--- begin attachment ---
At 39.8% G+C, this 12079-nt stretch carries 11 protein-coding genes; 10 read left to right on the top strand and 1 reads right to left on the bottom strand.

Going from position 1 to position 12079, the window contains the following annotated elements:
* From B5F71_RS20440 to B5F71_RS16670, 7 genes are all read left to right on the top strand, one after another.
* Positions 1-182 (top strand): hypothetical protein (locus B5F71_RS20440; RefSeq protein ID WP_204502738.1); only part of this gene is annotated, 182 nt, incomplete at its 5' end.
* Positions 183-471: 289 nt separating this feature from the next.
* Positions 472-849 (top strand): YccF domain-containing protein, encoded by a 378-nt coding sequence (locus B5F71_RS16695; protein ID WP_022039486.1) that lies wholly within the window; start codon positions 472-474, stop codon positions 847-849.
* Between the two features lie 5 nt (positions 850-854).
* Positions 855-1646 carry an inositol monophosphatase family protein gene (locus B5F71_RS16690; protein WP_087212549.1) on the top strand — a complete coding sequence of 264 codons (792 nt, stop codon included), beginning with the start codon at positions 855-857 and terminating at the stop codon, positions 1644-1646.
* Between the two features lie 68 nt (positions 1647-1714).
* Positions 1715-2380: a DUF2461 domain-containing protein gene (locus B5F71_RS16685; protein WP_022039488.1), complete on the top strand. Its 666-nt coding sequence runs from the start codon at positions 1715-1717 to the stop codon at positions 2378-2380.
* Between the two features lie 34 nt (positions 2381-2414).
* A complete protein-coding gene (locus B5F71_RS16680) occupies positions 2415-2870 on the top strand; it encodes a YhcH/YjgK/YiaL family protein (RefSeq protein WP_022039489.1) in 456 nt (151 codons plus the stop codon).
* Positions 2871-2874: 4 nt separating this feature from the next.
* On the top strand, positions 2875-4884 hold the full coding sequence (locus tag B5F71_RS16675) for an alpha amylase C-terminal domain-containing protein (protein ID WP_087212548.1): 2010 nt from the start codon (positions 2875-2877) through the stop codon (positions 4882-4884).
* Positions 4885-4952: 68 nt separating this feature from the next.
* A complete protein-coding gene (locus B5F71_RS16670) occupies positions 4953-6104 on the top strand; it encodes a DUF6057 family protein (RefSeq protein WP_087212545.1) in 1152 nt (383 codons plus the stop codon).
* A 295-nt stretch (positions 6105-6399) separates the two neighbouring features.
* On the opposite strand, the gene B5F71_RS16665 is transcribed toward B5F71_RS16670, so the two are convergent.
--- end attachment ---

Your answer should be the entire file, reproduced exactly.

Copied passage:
At 39.8% G+C, this 12079-nt stretch carries 11 protein-coding genes; 10 read left to right on the top strand and 1 reads right to left on the bottom strand.

Going from position 1 to position 12079, the window contains the following annotated elements:
* From B5F71_RS20440 to B5F71_RS16670, 7 genes are all read left to right on the top strand, one after another.
* Positions 1-182 (top strand): hypothetical protein (locus B5F71_RS20440; RefSeq protein ID WP_204502738.1); only part of this gene is annotated, 182 nt, incomplete at its 5' end.
* Positions 183-471: 289 nt separating this feature from the next.
* Positions 472-849 (top strand): YccF domain-containing protein, encoded by a 378-nt coding sequence (locus B5F71_RS16695; protein ID WP_022039486.1) that lies wholly within the window; start codon positions 472-474, stop codon positions 847-849.
* Between the two features lie 5 nt (positions 850-854).
* Positions 855-1646 carry an inositol monophosphatase family protein gene (locus B5F71_RS16690; protein WP_087212549.1) on the top strand — a complete coding sequence of 264 codons (792 nt, stop codon included), beginning with the start codon at positions 855-857 and terminating at the stop codon, positions 1644-1646.
* Between the two features lie 68 nt (positions 1647-1714).
* Positions 1715-2380: a DUF2461 domain-containing protein gene (locus B5F71_RS16685; protein WP_022039488.1), complete on the top strand. Its 666-nt coding sequence runs from the start codon at positions 1715-1717 to the stop codon at positions 2378-2380.
* Between the two features lie 34 nt (positions 2381-2414).
* A complete protein-coding gene (locus B5F71_RS16680) occupies positions 2415-2870 on the top strand; it encodes a YhcH/YjgK/YiaL family protein (RefSeq protein WP_022039489.1) in 456 nt (151 codons plus the stop codon).
* Positions 2871-2874: 4 nt separating this feature from the next.
* On the top strand, positions 2875-4884 hold the full coding sequence (locus tag B5F71_RS16675) for an alpha amylase C-terminal domain-containing protein (protein ID WP_087212548.1): 2010 nt from the start codon (positions 2875-2877) through the stop codon (positions 4882-4884).
* Positions 4885-4952: 68 nt separating this feature from the next.
* A complete protein-coding gene (locus B5F71_RS16670) occupies positions 4953-6104 on the top strand; it encodes a DUF6057 family protein (RefSeq protein WP_087212545.1) in 1152 nt (383 codons plus the stop codon).
* A 295-nt stretch (positions 6105-6399) separates the two neighbouring features.
* On the opposite strand, the gene B5F71_RS16665 is transcribed toward B5F71_RS16670, so the two are convergent.